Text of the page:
The link you gave doesn't work, but I read the bits you substituted, and wow! This guy sounds like a class A jack ass to me. There are just too damn many of these parents running around the world today, and if I hear one more bitchy remark about how hard it is to raise kids today, I think I shall puke. Mom is Korean, and barely knew enough English to communicate effectively with anyone, but she learned it by watching the same kids shows I watched when I was growing up, because she knew it was her social responsibility to do so. She is the wife of a military man who was gone much of the time, so she raised two girls, one of whom is blind, yeah, that's me, all by herself half the time. And, oh yeah, she also worked full time until March of 1986, when she fell into a bathtub while cleaning out one of the rooms of the five star hotel where she worked and nearly broke her back.

Re: Holy shit!

The link just seems to have an extra " at the end of it and if you delete it you can read the article. Although I couldn't get all the way through it because of the author's sense of entitlement. UGH

Re: Holy shit!

I nearly didn't go to the second page but there was that whole trainwreck thing going on, so I had to finish it. Scary, scary, scary.

What really, really gets me is that he's got no understanding of why they'd have to remove his child, he's all... my baby's just a baby and I'm thinking, yeah, and so are the kids he's assaulting you jerk.

I had fun with the letters. I should put up the link for those, too.

Re: Holy shit!

This is exactly why I don't want kids. I'm terrified I'd be like this asswipe. LOL

Re: Holy shit!

Ooops. Fixed. And yeah, the guy is scary.

Kudos to your mom, too.


I didn't get to read the whole article but I get the gist of the story.

I've had experience with biters.

My youngest brother was a biter. He would bite anyone within range of those tiny pearly white baby teeth. One day as my Dad held him he bit my Dad on the neck. My Dad in frustration bit him back. Not hard enough to cut through his skin but hard enough to let him know it hurt!
My brother never bit anoher person after that.

When we cared for foster children we had a set of twin girls. One was always biting the other and hard! Her sister cried after being bitten but it wasn't until finally she bit her sister back that her sister quit biting.

I have no sympathy for those parents allowing their child to continually bite other children. They should have either gotten help ( at their own expense)for that child or taken him out of daycare to protect the other children. Obviously they don't care for their child or others if they allowed this to happen for over a month, because not only did it hurt the other children but that child now does not get to interact with other children.

The parents only concern it seems is that they should have 8 hours a day to themselves, did they not think this through before having the child?

I can see that parents need to work, or just need a break once and awhile. But to place the responsibility of their child's problems on others is just plain wrong.

I wonder how sympathethic the parents would have been if they were the receipants of those daily bitngs? Or maybe they were and that's the real reason they had the kid in day care? To have someone else control him and hoped the day care would reign in that child's bad behavior.

This is only the tip of the iceburg out there in parenting land. A land where so many propagate and feel the village should then raise the child. And society pays the price.

JMHO
Christina

Stupid. Stupid, stupid, stupid. AND totally lacking in empathy (that's the scary part, as vasaris has said--this is borderline sociopathy, the ME is all-important and the pain and suffering of others is of no account).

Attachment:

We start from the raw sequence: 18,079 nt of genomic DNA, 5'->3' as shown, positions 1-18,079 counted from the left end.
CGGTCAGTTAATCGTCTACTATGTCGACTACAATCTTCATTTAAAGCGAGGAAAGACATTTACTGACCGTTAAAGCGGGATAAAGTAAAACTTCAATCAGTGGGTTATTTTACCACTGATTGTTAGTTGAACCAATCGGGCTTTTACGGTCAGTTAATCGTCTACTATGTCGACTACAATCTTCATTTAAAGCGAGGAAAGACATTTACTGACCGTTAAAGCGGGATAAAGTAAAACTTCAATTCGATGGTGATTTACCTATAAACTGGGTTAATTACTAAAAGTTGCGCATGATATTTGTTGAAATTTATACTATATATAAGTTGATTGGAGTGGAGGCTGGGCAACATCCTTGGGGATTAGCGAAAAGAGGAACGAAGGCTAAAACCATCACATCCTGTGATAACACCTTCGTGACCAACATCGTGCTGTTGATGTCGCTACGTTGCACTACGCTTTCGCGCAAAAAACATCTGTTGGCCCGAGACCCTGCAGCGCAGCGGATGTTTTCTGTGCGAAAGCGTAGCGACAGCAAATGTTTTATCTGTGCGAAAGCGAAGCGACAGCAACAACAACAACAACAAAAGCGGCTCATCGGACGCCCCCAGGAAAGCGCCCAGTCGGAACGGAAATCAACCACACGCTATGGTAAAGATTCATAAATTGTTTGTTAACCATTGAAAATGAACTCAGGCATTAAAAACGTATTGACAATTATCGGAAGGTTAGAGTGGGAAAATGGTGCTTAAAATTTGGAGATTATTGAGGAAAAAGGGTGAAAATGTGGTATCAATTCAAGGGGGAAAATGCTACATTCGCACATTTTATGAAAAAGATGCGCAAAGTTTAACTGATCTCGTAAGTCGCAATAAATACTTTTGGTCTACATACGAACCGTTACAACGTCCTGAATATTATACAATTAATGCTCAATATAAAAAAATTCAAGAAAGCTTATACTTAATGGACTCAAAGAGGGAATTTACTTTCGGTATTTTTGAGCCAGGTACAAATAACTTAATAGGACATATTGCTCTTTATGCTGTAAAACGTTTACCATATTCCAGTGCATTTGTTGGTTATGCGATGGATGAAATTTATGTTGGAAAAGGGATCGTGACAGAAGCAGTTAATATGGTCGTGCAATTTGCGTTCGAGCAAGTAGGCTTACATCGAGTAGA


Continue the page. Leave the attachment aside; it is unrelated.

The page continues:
Given the man's attitude, if his son was the one being bitten I'd wager almost any odds that he would have whipped out a lawyer and shaken him at the school, the parents, and the individual teachers... (ewww, now there's a mental image, *surreptitiously wipes hands at the thought of touching a lawyer freshly, uh, whipped out*)

I firmly believe the adage that it takes a village to raise a child -- I believe that every adult should be concerned with correcting behavior and giving praise for the children they run across, which is why every child under a certain age in my store is greeted by 'hi beautiful/handsome/gorgeous. How are you? How was school?' accompanied by 'No running in the store, don't bounce balls in here, and whining is an extremely unattractive trait in a beautiful young lady/handsome young man.'

I'm an adult in my society, in my view it's part of the definition of being a 'grown up' to help provide children with boundaries so they know what appropriate behavior is between themselves and family/friends/strangers.

On the other hand, it's also not my job to babysit someone else's kids when they're in my store. I am not the parent. I will back a parent up to the hilt, take candy that the parent did not intend to buy off of the counter (repeatedly, even) and by actions and words demonstrate that a child's behavior is unacceptable -- but if they're causing a ruckus, I will find mom/dad and have them remove their child from the premises. It is *their* job to keep control of their kids, not mine.

*sighs*

This guy, unfortunately, strikes me as what those on childfree often call a Breeder Not Parent -- please pop 'em out, but why should I take responsibility for it? It's the school's fault for not teaching my kid, because it's not my job to do it... He makes me think of all the little girls out there who get pregnant because they want someone to love them, without realizing that for quite a while a baby does little more than eat, sleep, and land bodily waste in its diaper. I'm not saying that this stage lasts forever, but it certainly lasts long enough that an immature person will get fed up with it before it gets better.

...and that's what this guy is, really. He wants to have it all, kid, career, etc, without realizing that kid immediately means that sacrifices will be made, in time, money, marriage and sanity. If he manages to do his job right, he'll also end up with one of the greatest gifts the universe gives... but he's got to do the job he's chosen.